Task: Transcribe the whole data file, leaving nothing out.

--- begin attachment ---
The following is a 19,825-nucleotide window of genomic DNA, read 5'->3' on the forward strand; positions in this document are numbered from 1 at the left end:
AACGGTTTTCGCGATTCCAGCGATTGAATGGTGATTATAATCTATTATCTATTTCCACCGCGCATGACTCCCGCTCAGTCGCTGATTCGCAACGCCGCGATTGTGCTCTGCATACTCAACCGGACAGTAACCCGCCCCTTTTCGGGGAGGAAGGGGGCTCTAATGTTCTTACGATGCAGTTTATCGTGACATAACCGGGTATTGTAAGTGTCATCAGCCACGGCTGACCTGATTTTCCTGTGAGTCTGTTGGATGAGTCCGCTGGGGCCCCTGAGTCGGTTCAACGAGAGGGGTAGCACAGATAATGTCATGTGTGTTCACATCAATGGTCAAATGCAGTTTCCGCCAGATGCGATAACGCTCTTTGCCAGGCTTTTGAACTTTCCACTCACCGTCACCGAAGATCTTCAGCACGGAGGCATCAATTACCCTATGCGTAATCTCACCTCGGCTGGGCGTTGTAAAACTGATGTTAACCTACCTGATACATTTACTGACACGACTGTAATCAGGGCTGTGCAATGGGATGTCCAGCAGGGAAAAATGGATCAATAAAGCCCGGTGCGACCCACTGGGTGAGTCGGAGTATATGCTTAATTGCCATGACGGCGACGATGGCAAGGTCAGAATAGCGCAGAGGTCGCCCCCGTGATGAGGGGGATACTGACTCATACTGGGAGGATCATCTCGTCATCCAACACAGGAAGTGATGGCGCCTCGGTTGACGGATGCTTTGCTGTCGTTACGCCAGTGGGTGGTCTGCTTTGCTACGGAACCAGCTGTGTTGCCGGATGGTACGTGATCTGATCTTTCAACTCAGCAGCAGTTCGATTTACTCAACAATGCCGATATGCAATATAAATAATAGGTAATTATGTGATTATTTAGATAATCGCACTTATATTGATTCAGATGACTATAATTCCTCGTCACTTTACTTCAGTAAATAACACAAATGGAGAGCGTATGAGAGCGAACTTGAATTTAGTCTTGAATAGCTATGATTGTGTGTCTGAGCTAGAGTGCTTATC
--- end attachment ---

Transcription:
The following is a 19,825-nucleotide window of genomic DNA, read 5'->3' on the forward strand; positions in this document are numbered from 1 at the left end:
AACGGTTTTCGCGATTCCAGCGATTGAATGGTGATTATAATCTATTATCTATTTCCACCGCGCATGACTCCCGCTCAGTCGCTGATTCGCAACGCCGCGATTGTGCTCTGCATACTCAACCGGACAGTAACCCGCCCCTTTTCGGGGAGGAAGGGGGCTCTAATGTTCTTACGATGCAGTTTATCGTGACATAACCGGGTATTGTAAGTGTCATCAGCCACGGCTGACCTGATTTTCCTGTGAGTCTGTTGGATGAGTCCGCTGGGGCCCCTGAGTCGGTTCAACGAGAGGGGTAGCACAGATAATGTCATGTGTGTTCACATCAATGGTCAAATGCAGTTTCCGCCAGATGCGATAACGCTCTTTGCCAGGCTTTTGAACTTTCCACTCACCGTCACCGAAGATCTTCAGCACGGAGGCATCAATTACCCTATGCGTAATCTCACCTCGGCTGGGCGTTGTAAAACTGATGTTAACCTACCTGATACATTTACTGACACGACTGTAATCAGGGCTGTGCAATGGGATGTCCAGCAGGGAAAAATGGATCAATAAAGCCCGGTGCGACCCACTGGGTGAGTCGGAGTATATGCTTAATTGCCATGACGGCGACGATGGCAAGGTCAGAATAGCGCAGAGGTCGCCCCCGTGATGAGGGGGATACTGACTCATACTGGGAGGATCATCTCGTCATCCAACACAGGAAGTGATGGCGCCTCGGTTGACGGATGCTTTGCTGTCGTTACGCCAGTGGGTGGTCTGCTTTGCTACGGAACCAGCTGTGTTGCCGGATGGTACGTGATCTGATCTTTCAACTCAGCAGCAGTTCGATTTACTCAACAATGCCGATATGCAATATAAATAATAGGTAATTATGTGATTATTTAGATAATCGCACTTATATTGATTCAGATGACTATAATTCCTCGTCACTTTACTTCAGTAAATAACACAAATGGAGAGCGTATGAGAGCGAACTTGAATTTAGTCTTGAATAGCTATGATTGTGTGTCTGAGCTAGAGTGCTTATC